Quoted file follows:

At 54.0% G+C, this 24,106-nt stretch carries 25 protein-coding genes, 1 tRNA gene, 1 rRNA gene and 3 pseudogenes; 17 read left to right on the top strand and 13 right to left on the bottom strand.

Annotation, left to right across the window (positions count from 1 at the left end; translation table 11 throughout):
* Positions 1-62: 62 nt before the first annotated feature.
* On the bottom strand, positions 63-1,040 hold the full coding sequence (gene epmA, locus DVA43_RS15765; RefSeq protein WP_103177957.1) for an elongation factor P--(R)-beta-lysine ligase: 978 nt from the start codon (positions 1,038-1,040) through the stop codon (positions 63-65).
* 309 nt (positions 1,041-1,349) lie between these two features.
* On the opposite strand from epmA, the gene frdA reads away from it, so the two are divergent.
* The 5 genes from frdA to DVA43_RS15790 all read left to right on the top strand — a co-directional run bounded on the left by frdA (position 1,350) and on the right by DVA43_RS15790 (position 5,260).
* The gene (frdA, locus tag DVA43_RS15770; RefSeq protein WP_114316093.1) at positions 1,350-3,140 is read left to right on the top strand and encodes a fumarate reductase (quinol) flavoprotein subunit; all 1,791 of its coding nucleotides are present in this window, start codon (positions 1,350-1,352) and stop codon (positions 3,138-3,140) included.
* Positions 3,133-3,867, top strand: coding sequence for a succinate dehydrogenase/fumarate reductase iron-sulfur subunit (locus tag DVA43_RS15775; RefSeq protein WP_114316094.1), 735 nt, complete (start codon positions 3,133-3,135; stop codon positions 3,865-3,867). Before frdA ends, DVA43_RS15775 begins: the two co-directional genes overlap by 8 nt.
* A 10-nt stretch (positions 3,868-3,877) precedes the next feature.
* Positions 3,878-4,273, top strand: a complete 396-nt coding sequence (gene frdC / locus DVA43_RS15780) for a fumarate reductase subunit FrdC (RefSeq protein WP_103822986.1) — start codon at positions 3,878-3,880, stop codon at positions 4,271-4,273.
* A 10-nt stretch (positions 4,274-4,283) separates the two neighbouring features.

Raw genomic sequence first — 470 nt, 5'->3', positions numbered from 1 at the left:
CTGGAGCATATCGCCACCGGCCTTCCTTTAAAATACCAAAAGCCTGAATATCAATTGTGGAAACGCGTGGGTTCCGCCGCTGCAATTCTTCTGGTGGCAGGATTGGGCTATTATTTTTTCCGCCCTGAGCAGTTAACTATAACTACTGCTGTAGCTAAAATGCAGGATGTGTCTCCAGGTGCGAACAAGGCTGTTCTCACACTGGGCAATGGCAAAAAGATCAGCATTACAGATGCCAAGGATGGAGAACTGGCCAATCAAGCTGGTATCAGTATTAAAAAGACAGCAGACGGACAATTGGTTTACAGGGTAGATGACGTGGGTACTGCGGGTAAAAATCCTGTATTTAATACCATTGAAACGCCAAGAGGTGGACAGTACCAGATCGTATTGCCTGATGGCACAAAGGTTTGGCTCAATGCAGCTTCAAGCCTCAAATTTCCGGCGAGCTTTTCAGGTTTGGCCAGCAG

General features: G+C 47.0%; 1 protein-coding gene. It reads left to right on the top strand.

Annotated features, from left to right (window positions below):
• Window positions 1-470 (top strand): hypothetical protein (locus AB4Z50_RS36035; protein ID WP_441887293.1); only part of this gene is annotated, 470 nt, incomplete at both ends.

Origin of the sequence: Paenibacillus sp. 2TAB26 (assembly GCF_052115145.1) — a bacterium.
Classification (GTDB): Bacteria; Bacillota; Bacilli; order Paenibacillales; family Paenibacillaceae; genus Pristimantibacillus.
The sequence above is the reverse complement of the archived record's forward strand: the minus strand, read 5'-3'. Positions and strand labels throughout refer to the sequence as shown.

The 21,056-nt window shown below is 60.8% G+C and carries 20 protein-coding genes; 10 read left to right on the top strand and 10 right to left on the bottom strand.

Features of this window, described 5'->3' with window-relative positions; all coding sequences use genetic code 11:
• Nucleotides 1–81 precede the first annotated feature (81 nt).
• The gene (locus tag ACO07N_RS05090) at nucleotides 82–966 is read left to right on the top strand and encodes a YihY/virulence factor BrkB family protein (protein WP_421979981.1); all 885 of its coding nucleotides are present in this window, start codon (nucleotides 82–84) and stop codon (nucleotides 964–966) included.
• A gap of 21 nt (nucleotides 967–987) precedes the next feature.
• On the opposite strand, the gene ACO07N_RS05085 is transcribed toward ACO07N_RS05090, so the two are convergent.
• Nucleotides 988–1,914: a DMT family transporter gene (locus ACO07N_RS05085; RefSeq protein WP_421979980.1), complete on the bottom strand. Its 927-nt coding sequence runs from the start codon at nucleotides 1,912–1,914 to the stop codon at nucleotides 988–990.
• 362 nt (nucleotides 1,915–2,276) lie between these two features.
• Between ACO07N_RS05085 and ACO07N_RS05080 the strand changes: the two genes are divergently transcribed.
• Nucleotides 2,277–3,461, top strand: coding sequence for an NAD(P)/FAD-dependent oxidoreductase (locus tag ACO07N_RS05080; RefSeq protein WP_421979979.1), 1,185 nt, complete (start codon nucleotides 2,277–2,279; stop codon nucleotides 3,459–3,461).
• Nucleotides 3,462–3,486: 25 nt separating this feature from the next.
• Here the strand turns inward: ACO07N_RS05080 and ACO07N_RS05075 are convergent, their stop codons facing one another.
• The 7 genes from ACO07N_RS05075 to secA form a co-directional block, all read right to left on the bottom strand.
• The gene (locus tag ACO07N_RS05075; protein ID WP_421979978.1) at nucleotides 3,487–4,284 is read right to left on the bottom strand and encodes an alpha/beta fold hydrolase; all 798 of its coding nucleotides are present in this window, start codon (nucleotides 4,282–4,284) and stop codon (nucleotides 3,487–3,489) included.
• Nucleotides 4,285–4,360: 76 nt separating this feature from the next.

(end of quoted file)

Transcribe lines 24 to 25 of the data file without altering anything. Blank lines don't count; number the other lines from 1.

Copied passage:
• The gene (locus tag ACO07N_RS05090) at nucleotides 82–966 is read left to right on the top strand and encodes a YihY/virulence factor BrkB family protein (protein WP_421979981.1); all 885 of its coding nucleotides are present in this window, start codon (nucleotides 82–84) and stop codon (nucleotides 964–966) included.
• A gap of 21 nt (nucleotides 967–987) precedes the next feature.